Gardening is one of the most rewarding hobbies you can do. It helps you connect with nature, reduce stress and boost your mood.
But gardening can also be a daunting task, especially for beginners. Luckily, there are some basic home gardening tips that you can follow to make the process easier.
Know Your Plants
When it comes to plants, there are many terms that can get confusing. Each plant has its own requirements, such as sunlight, water, and fertilizer.
Whether you’re a newbie or an experienced gardener, understanding basic plant terminology and care can help you make the most of your efforts. Start by choosing a plant that fits your home’s needs and lifestyle.
For example, consider whether you want annual or perennial plants. Annuals typically complete their life cycle in one season, while perennials flower and reproduce throughout the year.
There are a variety of apps that can help you know your plants and their needs. Some are simple to use and others offer more deluxe features.
For starters, PictureThis is a camera-enabled app that will identify and diagnose any plant in need. It also offers a community forum to troubleshoot problems. If you upgrade to the gold or premium version, you can access even more AI tools for diagnosing sick plants and access a community of plant parents.
Know Your Soil
Soil is as much a living ecosystem as plants themselves, and its health determines whether or not your garden will thrive. Getting to know your soil and its needs will give you a leg up on how to plant and care for your plants in the most effective way possible.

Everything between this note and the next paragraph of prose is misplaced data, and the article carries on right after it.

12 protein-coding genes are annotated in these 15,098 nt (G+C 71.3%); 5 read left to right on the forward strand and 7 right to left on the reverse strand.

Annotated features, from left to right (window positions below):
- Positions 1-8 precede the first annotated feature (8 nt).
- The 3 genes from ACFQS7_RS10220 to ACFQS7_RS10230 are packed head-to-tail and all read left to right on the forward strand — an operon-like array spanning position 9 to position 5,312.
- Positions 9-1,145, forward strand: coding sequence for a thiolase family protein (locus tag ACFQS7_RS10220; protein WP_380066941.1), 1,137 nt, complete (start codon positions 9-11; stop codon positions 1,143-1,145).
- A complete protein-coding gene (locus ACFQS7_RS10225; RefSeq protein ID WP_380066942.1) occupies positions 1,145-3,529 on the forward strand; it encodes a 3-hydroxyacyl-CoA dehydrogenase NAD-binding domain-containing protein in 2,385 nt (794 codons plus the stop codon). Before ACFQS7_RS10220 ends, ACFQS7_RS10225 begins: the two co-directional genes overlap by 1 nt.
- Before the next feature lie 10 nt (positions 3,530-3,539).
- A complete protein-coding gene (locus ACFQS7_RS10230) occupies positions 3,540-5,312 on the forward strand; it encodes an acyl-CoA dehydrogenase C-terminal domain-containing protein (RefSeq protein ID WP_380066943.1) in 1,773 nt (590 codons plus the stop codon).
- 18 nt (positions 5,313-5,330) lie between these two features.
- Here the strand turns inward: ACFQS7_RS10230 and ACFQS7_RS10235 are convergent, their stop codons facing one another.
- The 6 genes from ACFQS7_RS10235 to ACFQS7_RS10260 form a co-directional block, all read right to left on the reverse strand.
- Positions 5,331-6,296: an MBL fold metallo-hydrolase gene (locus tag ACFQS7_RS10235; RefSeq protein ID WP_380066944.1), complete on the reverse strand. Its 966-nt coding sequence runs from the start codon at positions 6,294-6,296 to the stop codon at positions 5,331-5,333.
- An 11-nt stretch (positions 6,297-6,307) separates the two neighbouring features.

Soils are made up of minerals derived from rocks that have been broken down over time by climatic and environmental conditions (rain, glaciers, wind, etc). The most common types of soil are sandy, silty, loamy, clay and peat.
Soil texture is a key factor in which plants will grow best, and it can be determined by the mineral particle size. It can also be influenced by adding organic material and aerating the soil to improve its structure, as well as planting cover crops like legumes, buckwheat and clover. These ‘green manure’ crops fix nitrogen, build texture and improve aeration and drainage, while adding nutrients for healthy, strong plant growth.
Know Your Watering Schedule
Most plants need about 1 inch of water per week, whether it comes from rain or a sprinkler. In arid regions, this may be doubled to 2 inches.
When you water, remember to wet the soil and roots rather than just the surface. That will help establish deeper, stronger roots that are more able to withstand drought conditions.
The best time to water is early in the morning (before 10 a.m.) when dew is still on the leaves. This ensures that the water will soak into the soil and not evaporate in the hot afternoon sun.
Generally, watering in the evening is not as efficient as it could be because of rapid evaporation. Nevertheless, when you do water in the evening, try to use a hose with a shut-off nozzle. This will prevent water from running off and possibly onto your patio or driveway.
Know Your Pests
Identifying pests is one of the most important aspects of home gardening. Knowing what is causing the damage in your garden allows you to develop an effective pest control strategy.
Insects are the most common garden pests, but there are also several non-insect pests that can cause serious problems. Slugs and snails are a common problem because they love moisture and will rasp holes in leaves and flowers.
Another common garden pest is aphids, which are pear-shaped insects that can pierce plant tissues to eat sap. They can cause wilted leaves, stunted growth and death.
To encourage beneficial insect populations, introduce a variety of flowering plants, and include shaded shelter for these insects to lay their eggs. Ladybugs, ground beetles, and parasitic wasps are helpful because they eat aphids, mites, some insect eggs, and small caterpillars.